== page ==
By leasing the “white elephant” Hambantota Port to China, the Yahapalana Government was able to free the people of Sri Lanka from the burden of debt owed to China, a burden too heavy for them to bear, Former Prime Minister Ranil Wickremesinghe said.
“Ships didn’t call at the Hambantota port. Investments for factories that were anticipated to flow into Hambantota did not arrive. We did not have an income from the port to pay installments and the interest due and could not expect to make a profit from the port for at least 30-40 years,” Wickramasinghe told the privately owned Sirasa TV yesterday.
The former premier defended the lease, arguing that it wasn’t an outright sale the way the Colombo Port City area and the plot of land that Shangri-la Hotel is built on were sold in a total transfer of their ownership.
“I did not opt for such a sale, but we needed to commercialise the Hambantota port let in foreign investment,” he added.
The USD 1.3 bn Hambantota Magampura Mahinda Rajapaksa Harbour was opened initially in 2010 using debt from China, 85% of which was funded through the EXIM Bank of China.
In 2016, the Sri Lankan government struck a deal to sell an 80% stake in the port to the state-controlled China Merchants Port Holdings. But that agreement sparked protests from unions and opposition groups, forcing the government to renegotiate it.
Under the new plan, the Chinese company was given a 70% stake in a joint venture with the Sri Lanka Ports Authority.
Wickremesinghe said Sri Lanka can manage with just the Colombo harbour for the goods required for the country and since 75% of the work at Colombo harbour is used especially for transshipments sent to India.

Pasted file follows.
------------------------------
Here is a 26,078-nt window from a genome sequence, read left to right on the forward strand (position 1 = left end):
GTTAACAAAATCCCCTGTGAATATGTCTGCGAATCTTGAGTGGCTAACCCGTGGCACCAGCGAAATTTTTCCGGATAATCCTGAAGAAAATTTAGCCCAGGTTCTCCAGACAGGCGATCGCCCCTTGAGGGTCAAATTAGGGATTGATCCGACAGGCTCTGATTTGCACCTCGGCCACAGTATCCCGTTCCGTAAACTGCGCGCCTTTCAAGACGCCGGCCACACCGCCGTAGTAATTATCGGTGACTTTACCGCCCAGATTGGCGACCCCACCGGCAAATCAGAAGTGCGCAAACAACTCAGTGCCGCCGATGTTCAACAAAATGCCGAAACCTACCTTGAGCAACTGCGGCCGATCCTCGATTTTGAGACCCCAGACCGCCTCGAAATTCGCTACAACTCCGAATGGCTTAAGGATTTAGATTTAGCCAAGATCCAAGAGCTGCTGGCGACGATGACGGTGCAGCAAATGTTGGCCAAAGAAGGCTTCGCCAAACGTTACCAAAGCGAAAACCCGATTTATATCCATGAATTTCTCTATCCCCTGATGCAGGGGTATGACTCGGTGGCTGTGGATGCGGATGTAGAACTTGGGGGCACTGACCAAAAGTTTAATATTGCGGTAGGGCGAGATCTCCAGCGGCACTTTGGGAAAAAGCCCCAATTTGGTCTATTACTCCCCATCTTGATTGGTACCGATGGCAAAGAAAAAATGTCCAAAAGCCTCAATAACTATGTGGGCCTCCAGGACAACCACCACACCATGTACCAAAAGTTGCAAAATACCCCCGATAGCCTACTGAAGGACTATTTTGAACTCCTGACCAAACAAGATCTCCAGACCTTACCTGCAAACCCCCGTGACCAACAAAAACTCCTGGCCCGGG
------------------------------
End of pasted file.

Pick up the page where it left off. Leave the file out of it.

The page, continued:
“Those days they said that ships will come to the Hambantota port for refuelling but no such ship arrived. For example, just because you buy land along Galle Road and open a fuel station that does not mean every vehicle will come there to refuel. This was actually a white elephant,” he said.
The former PM said that he told the Chinese government that Sri Lanka could not repay the debt.
“Then the Chinese government asked if we were selling it, and if the first opportunity would be given to a Chinese company. There was no other company willing to buy the port as most of them didn’t know what to do with it. China came forward to purchase the harbour because they had a plan for it,” he said.
The Chinese government intended to bring their factories and to send those goods through the Hambantota port and make it an economic hub, said Wickremesinghe, adding that they already had a general plan to open several harbours and industrial zones in the Indian ocean and make Hambantota the main harbour by including it in that plan.
“But we knew and they knew – and indeed everyone else knew – that they would not be able to make any profit from that harbour for at least 30 years,” he said.
Eventually, he further said, a Chinese state owned company asked for the harbour for 99 years, so the Sri Lankan government agreed to it since it would take 30 years to make profits out of it.
“But we could take it back even in the first year even though we had leased it for 99 years if we paid them the compensation,” he added.